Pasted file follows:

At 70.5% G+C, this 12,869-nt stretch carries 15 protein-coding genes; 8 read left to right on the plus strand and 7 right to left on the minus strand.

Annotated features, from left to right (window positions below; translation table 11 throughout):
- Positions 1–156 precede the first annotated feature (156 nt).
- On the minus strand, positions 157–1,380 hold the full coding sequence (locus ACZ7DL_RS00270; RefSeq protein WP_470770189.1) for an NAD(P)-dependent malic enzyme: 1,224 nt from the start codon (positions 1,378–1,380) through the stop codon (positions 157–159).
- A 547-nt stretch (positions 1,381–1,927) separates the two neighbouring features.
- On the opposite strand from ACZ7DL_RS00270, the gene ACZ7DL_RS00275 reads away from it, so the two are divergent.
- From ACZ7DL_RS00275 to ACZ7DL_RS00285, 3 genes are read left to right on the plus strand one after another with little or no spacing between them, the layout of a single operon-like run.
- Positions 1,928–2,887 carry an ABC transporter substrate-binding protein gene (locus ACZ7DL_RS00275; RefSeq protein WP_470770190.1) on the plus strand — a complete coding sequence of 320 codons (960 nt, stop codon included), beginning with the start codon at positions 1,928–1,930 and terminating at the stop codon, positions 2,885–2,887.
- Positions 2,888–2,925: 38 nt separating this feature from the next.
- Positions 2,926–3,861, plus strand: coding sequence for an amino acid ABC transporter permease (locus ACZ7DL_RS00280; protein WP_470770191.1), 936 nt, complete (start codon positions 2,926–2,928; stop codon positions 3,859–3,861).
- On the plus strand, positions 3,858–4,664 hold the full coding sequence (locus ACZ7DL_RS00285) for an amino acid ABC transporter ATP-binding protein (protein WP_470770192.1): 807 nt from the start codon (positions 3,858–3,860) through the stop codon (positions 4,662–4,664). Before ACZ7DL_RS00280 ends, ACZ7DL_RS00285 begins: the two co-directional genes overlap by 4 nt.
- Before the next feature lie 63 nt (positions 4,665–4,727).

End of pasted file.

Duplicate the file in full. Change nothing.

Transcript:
At 70.5% G+C, this 12,869-nt stretch carries 15 protein-coding genes; 8 read left to right on the plus strand and 7 right to left on the minus strand.

Annotated features, from left to right (window positions below; translation table 11 throughout):
- Positions 1–156 precede the first annotated feature (156 nt).
- On the minus strand, positions 157–1,380 hold the full coding sequence (locus ACZ7DL_RS00270; RefSeq protein WP_470770189.1) for an NAD(P)-dependent malic enzyme: 1,224 nt from the start codon (positions 1,378–1,380) through the stop codon (positions 157–159).
- A 547-nt stretch (positions 1,381–1,927) separates the two neighbouring features.
- On the opposite strand from ACZ7DL_RS00270, the gene ACZ7DL_RS00275 reads away from it, so the two are divergent.
- From ACZ7DL_RS00275 to ACZ7DL_RS00285, 3 genes are read left to right on the plus strand one after another with little or no spacing between them, the layout of a single operon-like run.
- Positions 1,928–2,887 carry an ABC transporter substrate-binding protein gene (locus ACZ7DL_RS00275; RefSeq protein WP_470770190.1) on the plus strand — a complete coding sequence of 320 codons (960 nt, stop codon included), beginning with the start codon at positions 1,928–1,930 and terminating at the stop codon, positions 2,885–2,887.
- Positions 2,888–2,925: 38 nt separating this feature from the next.
- Positions 2,926–3,861, plus strand: coding sequence for an amino acid ABC transporter permease (locus ACZ7DL_RS00280; protein WP_470770191.1), 936 nt, complete (start codon positions 2,926–2,928; stop codon positions 3,859–3,861).
- On the plus strand, positions 3,858–4,664 hold the full coding sequence (locus ACZ7DL_RS00285) for an amino acid ABC transporter ATP-binding protein (protein WP_470770192.1): 807 nt from the start codon (positions 3,858–3,860) through the stop codon (positions 4,662–4,664). Before ACZ7DL_RS00280 ends, ACZ7DL_RS00285 begins: the two co-directional genes overlap by 4 nt.
- Before the next feature lie 63 nt (positions 4,665–4,727).